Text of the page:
For a while there, the Hawks were making this – dare we say it? – look easy. They led by 15 points in the second quarter, by 13 at the half. Trae Young, sworn enemy of every New Yorker from the mayor on down, was sailing home shots from the logo and, for variety’s sake, driving the lane and flipping an around-the-world scoop through the hoop.

ExploreHawks falter in second half, can't hold lead

Having banked a last-gasp victory in Sunday’s Game 1, the visitors were playing with proverbial house money. The worst they could do was fly home to Atlanta tied in the series. That said, this stellar first half made a 2-0 lead seem not just possible but probable. And then, faster than you could say “28-3,” the lead was gone and the relieved Knicks were pulling away. They would win 101-92.

The Hawks missed 13 of 18 third-quarter shots. They began the fourth by missing four more. They slipped from 13 points up to 10 down. This being the NBA, leads come and go. This lead, however, was lost with Young and Bogdan Bogdanovich on the bench. Hawks coach Nate McMillan would say afterward that he was trying to stick to his usual rotation – meaning bringing Young back with eight or so minutes remaining – but this wasn’t a usual night. This was Game 2 of a best-of-seven.

“Trae played 35 minutes,” McMillan said. “You’ve got to give your bench some time.”

When finally Young and Bogdanovich returned, the Knicks led by double figures for first time in the series. Sure enough, the Hawks clambered back, outscoring their opponent 13-3 and drawing even with Clint Capela whomped down a lob from Young. Five minutes remained, and here you thought, “McMillan timed this perfectly.”

Two minutes later, you were thinking, “Um … maybe not.”

Young would finish with 30 points, 20 in the first half. The Hawks, who worked the first six quarters of this series with nary a missed step, managed 18 points in the third, 17 in the fourth. Over five consecutive possessions inside the final 3:10, the Hawks went 3-point crazy. Bogdanovic missed a trey try. De’Andre Hunter missed one, then another. Young missed from – whoa, Nellie – 33 feet. Bogdanovich missed from 25. By then, the Knicks led by nine. Game 2 was gone.

Said McMillan: “We put so much into the first half. We came out flat in the second half.”

Then: “Their pressure sped us up. We took some quick shots.”

Atlanta Hawks' Trae Young shoots a 3-pointer against the New York Knicks in Game 2 in an NBA basketball first-round playoff series Wednesday, May 26, 2021, in New York. (Elsa/Pool Photo via AP)
Atlanta Hawks' Trae Young shoots a 3-pointer against the New York Knicks in Game 2 in an NBA basketball first-round playoff series Wednesday, May 26, 2021, in New York. (Elsa/Pool Photo via AP)

Credit: AP

Credit: AP

The Hawks hoisted 44 3-pointers, making just 12. They took four more 3s than 2s. It didn’t help that John Collins was whistled for two early fouls. He worked just 15 minutes. He didn’t score. Capela took 13 rebounds and blocked five shots, but he took only five shots and scored four points. Bogdanovich and Danilo Gallinari made a collective four of 22 treys.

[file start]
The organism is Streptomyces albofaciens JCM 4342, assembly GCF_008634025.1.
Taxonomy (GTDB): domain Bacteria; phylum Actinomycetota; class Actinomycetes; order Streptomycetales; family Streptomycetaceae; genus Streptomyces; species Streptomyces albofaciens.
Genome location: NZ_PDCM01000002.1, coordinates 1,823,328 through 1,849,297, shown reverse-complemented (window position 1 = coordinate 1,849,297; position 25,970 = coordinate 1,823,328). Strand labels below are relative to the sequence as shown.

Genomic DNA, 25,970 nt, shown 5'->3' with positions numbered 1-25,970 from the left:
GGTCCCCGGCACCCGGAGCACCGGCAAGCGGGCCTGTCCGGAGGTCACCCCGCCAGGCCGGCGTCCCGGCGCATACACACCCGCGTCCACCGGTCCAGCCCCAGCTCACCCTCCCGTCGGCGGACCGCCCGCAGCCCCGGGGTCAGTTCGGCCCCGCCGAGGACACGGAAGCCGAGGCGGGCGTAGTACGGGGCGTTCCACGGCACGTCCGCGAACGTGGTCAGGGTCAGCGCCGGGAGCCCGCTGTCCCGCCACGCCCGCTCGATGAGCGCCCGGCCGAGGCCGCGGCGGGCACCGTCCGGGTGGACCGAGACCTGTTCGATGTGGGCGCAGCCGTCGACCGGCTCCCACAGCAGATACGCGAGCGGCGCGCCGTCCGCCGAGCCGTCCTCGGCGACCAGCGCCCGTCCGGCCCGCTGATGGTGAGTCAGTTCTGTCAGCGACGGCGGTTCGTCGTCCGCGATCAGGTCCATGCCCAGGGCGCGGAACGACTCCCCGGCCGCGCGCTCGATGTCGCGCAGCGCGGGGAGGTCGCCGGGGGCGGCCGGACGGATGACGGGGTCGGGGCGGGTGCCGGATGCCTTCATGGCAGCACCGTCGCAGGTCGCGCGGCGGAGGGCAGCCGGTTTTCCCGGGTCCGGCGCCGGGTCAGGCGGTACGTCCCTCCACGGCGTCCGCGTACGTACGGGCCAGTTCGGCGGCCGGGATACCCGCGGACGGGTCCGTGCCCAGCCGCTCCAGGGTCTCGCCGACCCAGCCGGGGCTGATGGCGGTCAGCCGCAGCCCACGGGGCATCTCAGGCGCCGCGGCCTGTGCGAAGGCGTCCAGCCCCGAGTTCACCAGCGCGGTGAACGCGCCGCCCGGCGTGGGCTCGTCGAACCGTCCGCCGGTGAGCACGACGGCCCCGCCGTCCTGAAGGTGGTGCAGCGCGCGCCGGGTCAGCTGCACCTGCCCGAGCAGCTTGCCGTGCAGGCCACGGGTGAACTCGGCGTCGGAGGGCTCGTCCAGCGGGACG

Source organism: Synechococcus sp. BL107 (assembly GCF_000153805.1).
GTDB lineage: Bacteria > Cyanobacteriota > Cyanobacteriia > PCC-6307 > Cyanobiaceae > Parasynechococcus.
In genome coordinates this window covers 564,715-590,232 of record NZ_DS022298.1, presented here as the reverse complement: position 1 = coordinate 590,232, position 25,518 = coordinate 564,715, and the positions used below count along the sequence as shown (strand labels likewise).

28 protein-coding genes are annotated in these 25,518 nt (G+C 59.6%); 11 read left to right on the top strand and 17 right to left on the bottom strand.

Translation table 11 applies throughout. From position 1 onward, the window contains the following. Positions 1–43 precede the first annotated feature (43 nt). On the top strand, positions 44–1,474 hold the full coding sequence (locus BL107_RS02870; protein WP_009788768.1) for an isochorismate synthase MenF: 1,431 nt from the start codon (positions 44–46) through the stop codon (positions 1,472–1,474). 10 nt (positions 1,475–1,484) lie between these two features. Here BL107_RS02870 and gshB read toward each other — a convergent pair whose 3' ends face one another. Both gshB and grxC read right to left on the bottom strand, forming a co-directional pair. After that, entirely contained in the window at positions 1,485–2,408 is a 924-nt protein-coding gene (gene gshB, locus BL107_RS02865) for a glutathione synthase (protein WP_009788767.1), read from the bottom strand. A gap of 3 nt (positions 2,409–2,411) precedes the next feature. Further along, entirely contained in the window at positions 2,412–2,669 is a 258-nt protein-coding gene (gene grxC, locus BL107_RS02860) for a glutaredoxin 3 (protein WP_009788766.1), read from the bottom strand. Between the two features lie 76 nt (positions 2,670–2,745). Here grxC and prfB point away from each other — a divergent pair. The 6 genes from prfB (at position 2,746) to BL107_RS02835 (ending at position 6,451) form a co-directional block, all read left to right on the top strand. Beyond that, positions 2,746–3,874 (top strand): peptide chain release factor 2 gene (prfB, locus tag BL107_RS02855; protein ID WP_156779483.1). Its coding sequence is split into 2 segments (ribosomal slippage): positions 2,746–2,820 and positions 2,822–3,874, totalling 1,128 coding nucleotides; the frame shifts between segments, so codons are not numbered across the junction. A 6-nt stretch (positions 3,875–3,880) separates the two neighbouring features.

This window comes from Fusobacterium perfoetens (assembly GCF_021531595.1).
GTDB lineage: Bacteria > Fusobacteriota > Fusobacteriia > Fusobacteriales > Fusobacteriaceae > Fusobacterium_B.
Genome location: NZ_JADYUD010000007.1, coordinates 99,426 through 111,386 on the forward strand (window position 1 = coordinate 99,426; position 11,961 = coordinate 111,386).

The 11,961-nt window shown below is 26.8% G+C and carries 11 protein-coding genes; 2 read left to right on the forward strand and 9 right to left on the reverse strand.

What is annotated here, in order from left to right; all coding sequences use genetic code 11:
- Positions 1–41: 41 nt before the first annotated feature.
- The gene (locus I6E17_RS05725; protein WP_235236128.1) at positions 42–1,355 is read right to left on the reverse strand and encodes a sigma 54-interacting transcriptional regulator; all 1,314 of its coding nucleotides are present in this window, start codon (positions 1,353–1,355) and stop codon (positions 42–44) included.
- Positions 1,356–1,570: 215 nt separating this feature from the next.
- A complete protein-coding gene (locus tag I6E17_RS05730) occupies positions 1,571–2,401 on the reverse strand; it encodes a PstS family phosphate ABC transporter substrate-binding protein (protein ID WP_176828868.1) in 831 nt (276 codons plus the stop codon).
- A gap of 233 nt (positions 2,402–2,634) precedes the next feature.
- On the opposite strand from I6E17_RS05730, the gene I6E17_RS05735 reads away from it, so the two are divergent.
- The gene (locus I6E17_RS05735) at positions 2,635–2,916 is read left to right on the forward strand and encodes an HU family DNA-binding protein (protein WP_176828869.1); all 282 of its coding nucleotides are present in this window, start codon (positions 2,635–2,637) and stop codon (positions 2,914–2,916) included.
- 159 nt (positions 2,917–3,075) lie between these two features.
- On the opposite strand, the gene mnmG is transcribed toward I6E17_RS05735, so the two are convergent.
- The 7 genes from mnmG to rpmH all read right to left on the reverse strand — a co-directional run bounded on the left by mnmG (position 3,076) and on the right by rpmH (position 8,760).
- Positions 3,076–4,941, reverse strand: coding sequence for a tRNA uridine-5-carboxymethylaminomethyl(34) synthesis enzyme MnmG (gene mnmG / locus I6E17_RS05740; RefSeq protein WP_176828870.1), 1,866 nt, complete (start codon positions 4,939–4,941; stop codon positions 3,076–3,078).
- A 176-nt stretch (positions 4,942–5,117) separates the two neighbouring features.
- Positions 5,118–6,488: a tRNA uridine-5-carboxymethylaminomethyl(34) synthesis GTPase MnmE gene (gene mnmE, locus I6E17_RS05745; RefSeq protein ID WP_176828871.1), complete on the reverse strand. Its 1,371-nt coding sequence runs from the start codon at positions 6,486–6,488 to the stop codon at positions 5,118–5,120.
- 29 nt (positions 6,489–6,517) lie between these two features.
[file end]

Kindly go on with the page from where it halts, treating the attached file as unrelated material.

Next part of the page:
Said Bogdanovich: “We were in a good position. We couldn’t hold the lead.”

Give the Knicks credit. Julius Randle finally got going. Derrick Rose called back the years, working 29 minutes at age 32 and, by scoring 26 points, keeping his team afloat. The Hawks weren’t crushed by losing – if they win Games 3 and 4 at State Farm Arena, they’ll be on the cusp of Round 2 – but over the next two days we’ll all be wondering what might have happened had McMillan, who has worked a slew of playoff games over his distinguished career, summoned Young and Bogdanovich when the fourth quarter commenced.

Be advised that McMillan will not be among those wonderers. “I was fine with my rotation tonight,” he said.

Knicks 101, Hawks 92 (box score)

Big-picture-wise, the Hawks are in a fine place. After two games, they have reason to believe they’re every bit as good as the Knicks and possibly a tad better. Tom Thibodeau’s defensive schemes haven’t yet prevented Young from scoring 30 points. With six minutes left in the third quarter, the Hawks led by 12 and the Madison Square Garden patrons were facing the grim possibility that the reborn Knicks were about to fall down 2-0 with no guarantee of playing another game in Manhattan until November.

The Hawks could have lost by 20 on Wednesday and still headed home having accomplished their mission. They’ve won a road playoff game. They now hold the homecourt edge. Over the series’ first six quarters, they’d outscored the Knicks by 15 points. All the doubts had been heaped on the Knicks. Now the series is even, which means there’s room for doubt on both sides.

Following the epic finish of Game 1 would have taken much doing, but the Hawks gave it a go. They again had the Knicks on the run, and the Knicks don’t like it when they can’t grind out games. Driven by desperation, they seized Game 2. The Hawks, less desperate, let a winnable game slip away.

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